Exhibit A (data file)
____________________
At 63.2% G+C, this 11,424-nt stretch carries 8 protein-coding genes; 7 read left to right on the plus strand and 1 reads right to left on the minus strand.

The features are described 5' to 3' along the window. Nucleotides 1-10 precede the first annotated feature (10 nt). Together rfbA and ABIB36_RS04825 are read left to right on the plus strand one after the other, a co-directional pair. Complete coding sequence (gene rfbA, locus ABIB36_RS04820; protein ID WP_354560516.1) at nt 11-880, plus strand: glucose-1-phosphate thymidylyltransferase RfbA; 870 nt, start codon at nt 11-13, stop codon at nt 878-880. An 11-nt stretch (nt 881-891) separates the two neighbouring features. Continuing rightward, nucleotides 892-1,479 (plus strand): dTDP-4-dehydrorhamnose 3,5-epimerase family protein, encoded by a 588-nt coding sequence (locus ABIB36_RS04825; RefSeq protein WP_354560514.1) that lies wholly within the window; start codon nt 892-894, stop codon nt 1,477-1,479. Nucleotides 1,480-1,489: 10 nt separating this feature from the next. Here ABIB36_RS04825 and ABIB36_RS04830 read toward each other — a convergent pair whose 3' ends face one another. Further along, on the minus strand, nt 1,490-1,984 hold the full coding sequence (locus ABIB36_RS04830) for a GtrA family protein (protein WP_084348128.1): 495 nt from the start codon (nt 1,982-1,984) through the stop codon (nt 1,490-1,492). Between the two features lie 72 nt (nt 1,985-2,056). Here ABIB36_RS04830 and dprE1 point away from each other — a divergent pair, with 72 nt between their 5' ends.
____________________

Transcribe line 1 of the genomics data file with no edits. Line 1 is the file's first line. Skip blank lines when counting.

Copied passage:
At 63.2% G+C, this 11,424-nt stretch carries 8 protein-coding genes; 7 read left to right on the plus strand and 1 reads right to left on the minus strand.